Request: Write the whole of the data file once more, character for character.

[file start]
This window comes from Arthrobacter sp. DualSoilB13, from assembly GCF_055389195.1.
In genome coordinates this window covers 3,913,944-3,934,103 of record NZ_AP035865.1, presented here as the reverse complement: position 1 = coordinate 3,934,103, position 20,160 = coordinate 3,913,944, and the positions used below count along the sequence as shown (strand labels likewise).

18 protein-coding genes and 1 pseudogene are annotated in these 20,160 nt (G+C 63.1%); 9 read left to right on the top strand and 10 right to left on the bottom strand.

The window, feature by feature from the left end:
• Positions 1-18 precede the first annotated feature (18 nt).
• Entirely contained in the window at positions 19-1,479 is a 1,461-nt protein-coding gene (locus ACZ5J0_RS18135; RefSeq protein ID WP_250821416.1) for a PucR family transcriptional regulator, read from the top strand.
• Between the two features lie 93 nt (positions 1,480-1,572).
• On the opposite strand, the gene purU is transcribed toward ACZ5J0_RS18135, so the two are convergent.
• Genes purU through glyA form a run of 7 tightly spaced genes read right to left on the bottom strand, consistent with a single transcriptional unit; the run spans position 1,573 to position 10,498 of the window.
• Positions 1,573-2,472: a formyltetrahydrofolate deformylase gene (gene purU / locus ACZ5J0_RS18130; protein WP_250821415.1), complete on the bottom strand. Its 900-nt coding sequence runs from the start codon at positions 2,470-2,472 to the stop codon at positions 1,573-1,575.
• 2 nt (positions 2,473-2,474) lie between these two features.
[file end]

This window comes from Arthrobacter sp. DualSoilB13, from assembly GCF_055389195.1.
In genome coordinates this window covers 3,913,944-3,934,103 of record NZ_AP035865.1, presented here as the reverse complement: position 1 = coordinate 3,934,103, position 20,160 = coordinate 3,913,944, and the positions used below count along the sequence as shown (strand labels likewise).

18 protein-coding genes and 1 pseudogene are annotated in these 20,160 nt (G+C 63.1%); 9 read left to right on the top strand and 10 right to left on the bottom strand.

The window, feature by feature from the left end:
• Positions 1-18 precede the first annotated feature (18 nt).
• Entirely contained in the window at positions 19-1,479 is a 1,461-nt protein-coding gene (locus ACZ5J0_RS18135; RefSeq protein ID WP_250821416.1) for a PucR family transcriptional regulator, read from the top strand.
• Between the two features lie 93 nt (positions 1,480-1,572).
• On the opposite strand, the gene purU is transcribed toward ACZ5J0_RS18135, so the two are convergent.
• Genes purU through glyA form a run of 7 tightly spaced genes read right to left on the bottom strand, consistent with a single transcriptional unit; the run spans position 1,573 to position 10,498 of the window.
• Positions 1,573-2,472: a formyltetrahydrofolate deformylase gene (gene purU / locus ACZ5J0_RS18130; protein WP_250821415.1), complete on the bottom strand. Its 900-nt coding sequence runs from the start codon at positions 2,470-2,472 to the stop codon at positions 1,573-1,575.
• 2 nt (positions 2,473-2,474) lie between these two features.